So then, there remains a Sabbath rest for the people of God, for whoever has entered God’s rest has also rested from his works as God did from his.

Hebrews 4: 9, 10

 

These are not restful times, and most people are not very comfortable in entering into rest, either. The days in which we live are filled with activity and with agitation. These forces operate somewhat like the various streams of high velocity water that crash together from many directions to form the turbulence of a section of white water rapids. This sort of multi-vector swirling violence can overwhelm and drown anyone who gets caught in it. Even skilled boaters can be overcome in a singular careless moment. The forces that are at work in our world can do the same. On top of that, many people, even people who know God, have become hyper-vigilant due to the concerns and the fears that are surrounding our hearts and minds.

 

However, Christ seems to desire for His people to live differently from all of this. He calls to us to enter into a form of rest that is a gift from God to the people of this war torn land. The vacation from the conflict that Christ directs us toward is different from the sort of hiatus from combat that soldiers sometimes enjoy, for Christ’s rest is not found in disengagement or in temporary insulation from the stressors of this world. Instead, it is achieved through the realization of the ultimate and final truth of the cross of Jesus. The ability of this world to bring about true harm to people was nailed to that cross, and nothing that Satan and his forces of evil can bring to bear upon Christ’s people can actually damage the part of us that has eternal significance.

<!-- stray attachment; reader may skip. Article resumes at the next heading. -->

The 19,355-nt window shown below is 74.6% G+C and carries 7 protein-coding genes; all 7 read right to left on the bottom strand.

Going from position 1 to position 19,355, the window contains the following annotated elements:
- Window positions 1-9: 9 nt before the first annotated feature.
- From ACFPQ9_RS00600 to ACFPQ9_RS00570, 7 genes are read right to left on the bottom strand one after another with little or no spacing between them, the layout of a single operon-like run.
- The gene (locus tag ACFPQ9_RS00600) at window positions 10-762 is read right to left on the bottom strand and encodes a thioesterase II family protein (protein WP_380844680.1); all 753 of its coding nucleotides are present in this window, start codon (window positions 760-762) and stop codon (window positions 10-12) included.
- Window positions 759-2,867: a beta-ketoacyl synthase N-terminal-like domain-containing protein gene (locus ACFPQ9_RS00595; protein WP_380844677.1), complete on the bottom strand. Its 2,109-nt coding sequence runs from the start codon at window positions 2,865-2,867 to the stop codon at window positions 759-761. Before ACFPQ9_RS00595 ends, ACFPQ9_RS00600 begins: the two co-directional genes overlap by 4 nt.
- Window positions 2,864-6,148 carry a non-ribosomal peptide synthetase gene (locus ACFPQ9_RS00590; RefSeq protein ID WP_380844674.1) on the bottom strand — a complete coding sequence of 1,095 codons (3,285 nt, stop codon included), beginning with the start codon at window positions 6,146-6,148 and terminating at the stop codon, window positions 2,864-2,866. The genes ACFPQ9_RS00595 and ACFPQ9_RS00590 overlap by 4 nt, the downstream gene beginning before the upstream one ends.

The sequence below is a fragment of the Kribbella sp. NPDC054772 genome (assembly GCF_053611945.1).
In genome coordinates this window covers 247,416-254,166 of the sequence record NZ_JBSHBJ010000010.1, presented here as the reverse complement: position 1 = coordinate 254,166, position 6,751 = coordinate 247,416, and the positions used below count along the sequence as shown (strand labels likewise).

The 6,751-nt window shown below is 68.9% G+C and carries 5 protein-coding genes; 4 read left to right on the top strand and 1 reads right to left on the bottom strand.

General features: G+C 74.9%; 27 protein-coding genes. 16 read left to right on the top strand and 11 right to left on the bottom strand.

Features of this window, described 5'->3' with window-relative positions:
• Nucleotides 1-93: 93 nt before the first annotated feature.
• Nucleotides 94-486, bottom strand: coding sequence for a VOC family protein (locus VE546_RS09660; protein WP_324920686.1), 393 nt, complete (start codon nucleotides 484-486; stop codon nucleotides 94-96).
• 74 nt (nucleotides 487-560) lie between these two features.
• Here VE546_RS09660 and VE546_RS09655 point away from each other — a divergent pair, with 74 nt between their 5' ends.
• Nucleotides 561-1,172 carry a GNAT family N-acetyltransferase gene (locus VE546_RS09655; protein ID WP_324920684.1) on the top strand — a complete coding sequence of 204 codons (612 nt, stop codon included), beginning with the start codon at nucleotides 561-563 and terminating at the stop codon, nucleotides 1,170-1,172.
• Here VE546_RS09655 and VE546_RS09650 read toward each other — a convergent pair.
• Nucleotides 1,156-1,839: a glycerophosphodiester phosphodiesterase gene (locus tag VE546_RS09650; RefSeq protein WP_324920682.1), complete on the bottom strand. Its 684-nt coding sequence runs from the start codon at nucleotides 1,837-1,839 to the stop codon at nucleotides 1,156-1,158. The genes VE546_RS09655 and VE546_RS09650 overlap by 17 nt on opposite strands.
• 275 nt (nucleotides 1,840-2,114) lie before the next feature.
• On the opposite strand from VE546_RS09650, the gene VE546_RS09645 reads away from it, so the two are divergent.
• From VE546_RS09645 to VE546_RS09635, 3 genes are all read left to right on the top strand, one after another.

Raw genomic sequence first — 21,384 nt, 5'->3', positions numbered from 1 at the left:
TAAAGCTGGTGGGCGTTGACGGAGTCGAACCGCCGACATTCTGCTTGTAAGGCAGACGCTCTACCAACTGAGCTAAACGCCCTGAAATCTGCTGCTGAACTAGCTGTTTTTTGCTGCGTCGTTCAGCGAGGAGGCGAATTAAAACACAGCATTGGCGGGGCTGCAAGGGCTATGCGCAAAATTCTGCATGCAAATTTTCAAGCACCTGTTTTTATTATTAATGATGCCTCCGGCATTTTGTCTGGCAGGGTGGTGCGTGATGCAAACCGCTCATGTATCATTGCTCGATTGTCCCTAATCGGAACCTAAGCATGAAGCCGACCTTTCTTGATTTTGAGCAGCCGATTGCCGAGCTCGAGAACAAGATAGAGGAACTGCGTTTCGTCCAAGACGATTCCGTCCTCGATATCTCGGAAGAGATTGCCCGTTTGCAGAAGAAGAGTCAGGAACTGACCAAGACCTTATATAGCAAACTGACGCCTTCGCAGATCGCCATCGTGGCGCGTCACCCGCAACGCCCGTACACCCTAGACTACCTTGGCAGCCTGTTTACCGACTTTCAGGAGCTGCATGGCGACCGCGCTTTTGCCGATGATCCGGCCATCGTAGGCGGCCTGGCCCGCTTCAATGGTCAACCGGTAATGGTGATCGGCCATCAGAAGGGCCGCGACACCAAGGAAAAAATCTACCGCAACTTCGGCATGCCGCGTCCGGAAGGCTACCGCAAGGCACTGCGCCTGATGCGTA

The rest that we can accept from Christ’s sacrifice is His gift to us. Entering fully into that rest is a form of service that we can render in return. Herein lies the difference from the sort of vacations that people usually plan for themselves and the form that resting in Christ takes for His people. Our vacations are generally times during which we seek to escape from engagement with our world. They are filled with activities that take our minds off of what occupies them during the rest of our days. The Sabbath rest that Christ gives to us is fully scheduled with engagement in our world. It provides the sort of peace that frees our hearts and our minds to engage in fierce and fearless love for others and that establishes worship as the rhythm of our days.

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